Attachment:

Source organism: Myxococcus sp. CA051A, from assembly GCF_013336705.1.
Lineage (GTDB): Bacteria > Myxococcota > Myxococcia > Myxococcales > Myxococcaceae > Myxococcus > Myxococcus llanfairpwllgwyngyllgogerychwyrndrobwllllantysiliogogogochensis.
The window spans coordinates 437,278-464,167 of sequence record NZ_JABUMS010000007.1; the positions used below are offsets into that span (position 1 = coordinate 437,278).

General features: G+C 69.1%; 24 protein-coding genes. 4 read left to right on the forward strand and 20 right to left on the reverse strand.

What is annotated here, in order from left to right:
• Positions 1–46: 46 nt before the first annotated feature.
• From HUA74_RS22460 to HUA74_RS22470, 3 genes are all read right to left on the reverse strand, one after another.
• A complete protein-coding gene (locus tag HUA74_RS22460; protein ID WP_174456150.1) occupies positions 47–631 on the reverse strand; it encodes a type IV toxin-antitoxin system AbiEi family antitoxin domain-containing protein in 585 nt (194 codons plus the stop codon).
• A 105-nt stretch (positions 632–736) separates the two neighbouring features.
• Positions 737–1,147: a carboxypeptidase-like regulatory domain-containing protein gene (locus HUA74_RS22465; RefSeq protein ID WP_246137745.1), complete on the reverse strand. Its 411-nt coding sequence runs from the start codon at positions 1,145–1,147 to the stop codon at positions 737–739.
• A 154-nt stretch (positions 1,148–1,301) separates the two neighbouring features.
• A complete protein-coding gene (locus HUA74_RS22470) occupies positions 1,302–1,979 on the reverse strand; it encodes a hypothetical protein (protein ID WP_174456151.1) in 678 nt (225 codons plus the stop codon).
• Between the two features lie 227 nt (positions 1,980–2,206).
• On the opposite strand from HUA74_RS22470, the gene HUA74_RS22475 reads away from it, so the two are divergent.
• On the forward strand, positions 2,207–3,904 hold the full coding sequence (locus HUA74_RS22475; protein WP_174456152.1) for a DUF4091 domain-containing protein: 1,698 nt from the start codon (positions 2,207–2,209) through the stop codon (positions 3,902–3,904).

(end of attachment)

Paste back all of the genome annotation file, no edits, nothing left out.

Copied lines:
Source organism: Myxococcus sp. CA051A, from assembly GCF_013336705.1.
Lineage (GTDB): Bacteria > Myxococcota > Myxococcia > Myxococcales > Myxococcaceae > Myxococcus > Myxococcus llanfairpwllgwyngyllgogerychwyrndrobwllllantysiliogogogochensis.
The window spans coordinates 437,278-464,167 of sequence record NZ_JABUMS010000007.1; the positions used below are offsets into that span (position 1 = coordinate 437,278).

General features: G+C 69.1%; 24 protein-coding genes. 4 read left to right on the forward strand and 20 right to left on the reverse strand.

What is annotated here, in order from left to right:
• Positions 1–46: 46 nt before the first annotated feature.
• From HUA74_RS22460 to HUA74_RS22470, 3 genes are all read right to left on the reverse strand, one after another.
• A complete protein-coding gene (locus tag HUA74_RS22460; protein ID WP_174456150.1) occupies positions 47–631 on the reverse strand; it encodes a type IV toxin-antitoxin system AbiEi family antitoxin domain-containing protein in 585 nt (194 codons plus the stop codon).
• A 105-nt stretch (positions 632–736) separates the two neighbouring features.
• Positions 737–1,147: a carboxypeptidase-like regulatory domain-containing protein gene (locus HUA74_RS22465; RefSeq protein ID WP_246137745.1), complete on the reverse strand. Its 411-nt coding sequence runs from the start codon at positions 1,145–1,147 to the stop codon at positions 737–739.
• A 154-nt stretch (positions 1,148–1,301) separates the two neighbouring features.
• A complete protein-coding gene (locus HUA74_RS22470) occupies positions 1,302–1,979 on the reverse strand; it encodes a hypothetical protein (protein ID WP_174456151.1) in 678 nt (225 codons plus the stop codon).
• Between the two features lie 227 nt (positions 1,980–2,206).
• On the opposite strand from HUA74_RS22470, the gene HUA74_RS22475 reads away from it, so the two are divergent.
• On the forward strand, positions 2,207–3,904 hold the full coding sequence (locus HUA74_RS22475; protein WP_174456152.1) for a DUF4091 domain-containing protein: 1,698 nt from the start codon (positions 2,207–2,209) through the stop codon (positions 3,902–3,904).